A research team led by Duke scientists has identified a subclass of antibodies that could help find an effective HIV vaccine.

The study—published in the March 19 issue of Science Translational Medicine journal—looked at two HIV vaccine trials. The first, VAX003, involved one vaccine and was ineffective, but the second, RV144, involved two vaccines taken in combination and was effective. Researchers found the difference between the two trials by specifying a subclass of antibodies linked to HIV elimination and decreased risk of infection in RV144 vaccines. Identifying this subclass of antibodies, called IgG3, could help develop future vaccines, as well as enhance current understanding of immune response as it relates to HIV risk and prevention, said senior author Georgia Tomaras, associate director of research at the Duke Human Vaccine Institute.

“This is important because it shows that the antibody represents an effective immune response against the virus,” Tomaras said. “So now we have a possible biomarker for scoring potential vaccine candidates, as in, we can now say that if a vaccine elicits the IgG3 response, it may be engaging a protective immune response.”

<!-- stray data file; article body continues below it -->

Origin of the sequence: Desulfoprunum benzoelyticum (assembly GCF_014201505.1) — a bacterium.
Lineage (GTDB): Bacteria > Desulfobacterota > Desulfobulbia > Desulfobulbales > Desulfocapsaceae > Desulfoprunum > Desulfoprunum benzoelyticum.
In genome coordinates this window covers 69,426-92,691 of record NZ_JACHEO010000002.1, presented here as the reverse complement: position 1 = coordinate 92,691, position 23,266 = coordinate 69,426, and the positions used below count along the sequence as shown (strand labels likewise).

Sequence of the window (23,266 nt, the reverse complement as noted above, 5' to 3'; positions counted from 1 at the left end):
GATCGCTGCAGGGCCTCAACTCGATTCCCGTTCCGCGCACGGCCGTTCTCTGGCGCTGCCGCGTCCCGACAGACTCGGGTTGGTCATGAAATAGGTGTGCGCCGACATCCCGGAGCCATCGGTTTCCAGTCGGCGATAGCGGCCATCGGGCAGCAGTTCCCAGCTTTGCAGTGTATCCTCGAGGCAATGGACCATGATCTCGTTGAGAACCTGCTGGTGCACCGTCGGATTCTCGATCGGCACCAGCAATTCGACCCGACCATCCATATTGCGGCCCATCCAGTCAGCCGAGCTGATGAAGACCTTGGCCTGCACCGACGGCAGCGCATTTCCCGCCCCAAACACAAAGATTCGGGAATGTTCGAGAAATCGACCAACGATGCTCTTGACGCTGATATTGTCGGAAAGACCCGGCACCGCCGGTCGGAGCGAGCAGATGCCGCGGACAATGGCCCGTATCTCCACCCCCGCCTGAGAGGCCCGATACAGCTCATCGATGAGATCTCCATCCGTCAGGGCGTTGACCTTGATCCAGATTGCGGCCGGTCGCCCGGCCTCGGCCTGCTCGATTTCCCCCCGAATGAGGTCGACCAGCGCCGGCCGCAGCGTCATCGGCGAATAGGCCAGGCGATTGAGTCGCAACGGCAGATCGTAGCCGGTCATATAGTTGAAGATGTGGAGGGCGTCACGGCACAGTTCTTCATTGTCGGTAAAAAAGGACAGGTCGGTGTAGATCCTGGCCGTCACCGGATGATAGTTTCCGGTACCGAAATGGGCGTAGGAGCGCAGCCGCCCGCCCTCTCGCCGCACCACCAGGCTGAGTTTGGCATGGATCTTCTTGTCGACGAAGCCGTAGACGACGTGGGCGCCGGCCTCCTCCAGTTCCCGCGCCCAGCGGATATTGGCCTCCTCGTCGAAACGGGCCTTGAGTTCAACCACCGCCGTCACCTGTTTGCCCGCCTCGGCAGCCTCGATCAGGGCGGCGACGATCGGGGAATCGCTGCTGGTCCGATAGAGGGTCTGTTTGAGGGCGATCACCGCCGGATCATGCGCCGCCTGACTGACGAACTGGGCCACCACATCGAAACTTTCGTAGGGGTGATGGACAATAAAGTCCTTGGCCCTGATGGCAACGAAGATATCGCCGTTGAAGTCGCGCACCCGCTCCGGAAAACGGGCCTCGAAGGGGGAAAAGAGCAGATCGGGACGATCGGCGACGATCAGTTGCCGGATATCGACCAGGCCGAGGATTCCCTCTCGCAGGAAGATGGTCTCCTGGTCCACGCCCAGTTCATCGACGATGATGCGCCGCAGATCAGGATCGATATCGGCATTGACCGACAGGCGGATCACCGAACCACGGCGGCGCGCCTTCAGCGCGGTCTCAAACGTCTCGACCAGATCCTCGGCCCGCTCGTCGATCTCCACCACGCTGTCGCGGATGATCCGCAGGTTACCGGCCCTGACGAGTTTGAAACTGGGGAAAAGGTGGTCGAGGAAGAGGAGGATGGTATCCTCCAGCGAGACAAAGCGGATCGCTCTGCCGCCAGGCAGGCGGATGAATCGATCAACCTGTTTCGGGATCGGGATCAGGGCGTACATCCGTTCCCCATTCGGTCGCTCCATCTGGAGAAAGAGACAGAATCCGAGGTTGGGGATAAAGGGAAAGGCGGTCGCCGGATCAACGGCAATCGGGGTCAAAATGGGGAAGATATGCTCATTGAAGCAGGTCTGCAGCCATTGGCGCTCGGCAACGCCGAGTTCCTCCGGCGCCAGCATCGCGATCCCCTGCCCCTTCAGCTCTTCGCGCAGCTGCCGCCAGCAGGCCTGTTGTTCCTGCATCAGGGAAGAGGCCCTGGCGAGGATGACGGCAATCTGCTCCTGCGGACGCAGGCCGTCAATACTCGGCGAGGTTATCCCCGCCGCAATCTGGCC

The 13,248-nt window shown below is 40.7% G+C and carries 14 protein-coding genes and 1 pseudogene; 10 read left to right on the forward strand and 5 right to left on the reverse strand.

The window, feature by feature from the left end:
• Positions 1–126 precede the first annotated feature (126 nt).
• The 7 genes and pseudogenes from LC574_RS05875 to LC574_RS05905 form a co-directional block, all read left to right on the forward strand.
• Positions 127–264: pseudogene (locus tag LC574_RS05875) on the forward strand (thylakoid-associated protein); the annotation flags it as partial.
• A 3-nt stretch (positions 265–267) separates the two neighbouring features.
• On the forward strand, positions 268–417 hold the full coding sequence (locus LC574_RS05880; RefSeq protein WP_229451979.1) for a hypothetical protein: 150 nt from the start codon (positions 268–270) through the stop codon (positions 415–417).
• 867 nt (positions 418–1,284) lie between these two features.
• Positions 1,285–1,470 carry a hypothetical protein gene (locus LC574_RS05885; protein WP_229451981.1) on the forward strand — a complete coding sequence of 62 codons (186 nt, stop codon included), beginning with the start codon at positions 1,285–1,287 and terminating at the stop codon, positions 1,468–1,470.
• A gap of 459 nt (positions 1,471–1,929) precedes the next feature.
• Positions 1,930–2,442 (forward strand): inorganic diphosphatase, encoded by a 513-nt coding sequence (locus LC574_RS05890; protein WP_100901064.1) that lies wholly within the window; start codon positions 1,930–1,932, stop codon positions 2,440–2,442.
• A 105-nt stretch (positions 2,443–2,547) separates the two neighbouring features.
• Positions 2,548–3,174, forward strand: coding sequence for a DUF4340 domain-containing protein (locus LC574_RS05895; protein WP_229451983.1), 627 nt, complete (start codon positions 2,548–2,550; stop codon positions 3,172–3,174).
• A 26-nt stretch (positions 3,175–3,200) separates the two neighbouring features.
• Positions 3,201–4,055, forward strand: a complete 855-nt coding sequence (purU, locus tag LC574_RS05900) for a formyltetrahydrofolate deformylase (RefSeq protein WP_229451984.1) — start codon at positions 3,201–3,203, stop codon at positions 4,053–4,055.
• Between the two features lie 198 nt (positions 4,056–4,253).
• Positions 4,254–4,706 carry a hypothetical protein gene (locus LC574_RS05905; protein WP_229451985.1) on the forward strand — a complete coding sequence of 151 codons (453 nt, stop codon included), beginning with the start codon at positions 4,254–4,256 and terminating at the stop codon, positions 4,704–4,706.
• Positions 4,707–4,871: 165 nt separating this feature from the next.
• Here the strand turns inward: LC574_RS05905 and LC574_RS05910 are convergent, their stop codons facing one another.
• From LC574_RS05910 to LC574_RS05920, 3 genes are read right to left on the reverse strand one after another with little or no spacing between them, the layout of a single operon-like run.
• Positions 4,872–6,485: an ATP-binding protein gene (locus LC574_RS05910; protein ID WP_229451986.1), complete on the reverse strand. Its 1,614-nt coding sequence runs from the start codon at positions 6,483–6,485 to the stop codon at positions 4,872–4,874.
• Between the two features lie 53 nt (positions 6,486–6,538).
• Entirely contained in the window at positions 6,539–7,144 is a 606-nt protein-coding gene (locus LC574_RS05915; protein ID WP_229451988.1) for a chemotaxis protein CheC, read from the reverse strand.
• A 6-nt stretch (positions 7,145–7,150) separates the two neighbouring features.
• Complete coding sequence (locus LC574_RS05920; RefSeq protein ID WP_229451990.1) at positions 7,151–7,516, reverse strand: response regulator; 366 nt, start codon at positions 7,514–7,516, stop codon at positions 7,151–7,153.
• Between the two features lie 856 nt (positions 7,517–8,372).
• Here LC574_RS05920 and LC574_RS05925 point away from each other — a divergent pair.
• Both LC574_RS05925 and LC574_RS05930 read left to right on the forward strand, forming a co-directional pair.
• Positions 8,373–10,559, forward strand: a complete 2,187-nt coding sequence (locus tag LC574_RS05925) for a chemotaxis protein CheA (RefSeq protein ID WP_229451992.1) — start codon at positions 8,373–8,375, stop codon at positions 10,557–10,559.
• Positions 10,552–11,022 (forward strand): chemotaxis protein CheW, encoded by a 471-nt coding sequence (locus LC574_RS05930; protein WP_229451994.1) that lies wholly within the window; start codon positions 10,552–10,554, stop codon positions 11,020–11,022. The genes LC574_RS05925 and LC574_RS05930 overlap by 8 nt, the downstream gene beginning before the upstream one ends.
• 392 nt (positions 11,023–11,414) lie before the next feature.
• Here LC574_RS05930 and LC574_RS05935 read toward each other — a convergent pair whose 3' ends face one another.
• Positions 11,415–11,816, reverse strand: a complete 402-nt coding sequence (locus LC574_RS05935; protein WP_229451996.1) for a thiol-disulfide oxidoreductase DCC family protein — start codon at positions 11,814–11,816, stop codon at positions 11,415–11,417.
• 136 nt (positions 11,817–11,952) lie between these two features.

The rationale that spurred this study was that both protective and non-protective vaccine regimens can give important insight into specific immune responses that are able to block HIV acquisition, Tomaras said.

The second vaccine in RV144 is a boost of VAX003. This combination vaccine had an unprecedented 31.2 percent efficacy rate at preventing HIV infection at 42 months after vaccination—though too low a rate to expand the use of the vaccine.

“So the question is—why does RV144 have this vaccine efficacy, especially compared to the VAX003 trial, because they are using very much the same immunogens, but just in a different immunization regiment?” said DVHI Research Director Dr. Hua-Xin Liao. “As scientists, we want to find out what the differences are and how we can take these observations and go further to improve vaccine design.”

Upon comparison of the antigen binding between the two trials, the team found that the vaccine regimens had distinct binding profiles in a type of antibody known as immunoglobulin G, or IgG. IgG antibodies can be divided into multiple subclasses, and the researchers discovered a correlation between antiviral function and IgG subclass three binding antibodies to a specific region on the HIV virus labeled V1V2, author Nicole Yates wrote in an email.

The team then demonstrated that the IgG3 antibodies significantly correlated with decreased risk of HIV infection in a placebo controlled and blinded study of the RV144 vaccine.

Additionally, the antibody may be either a correlate of HIV risk or might instead play a mechanistic role in protection against HIV infection. Further research is needed to assess which role IgG3 plays, Tomaras said.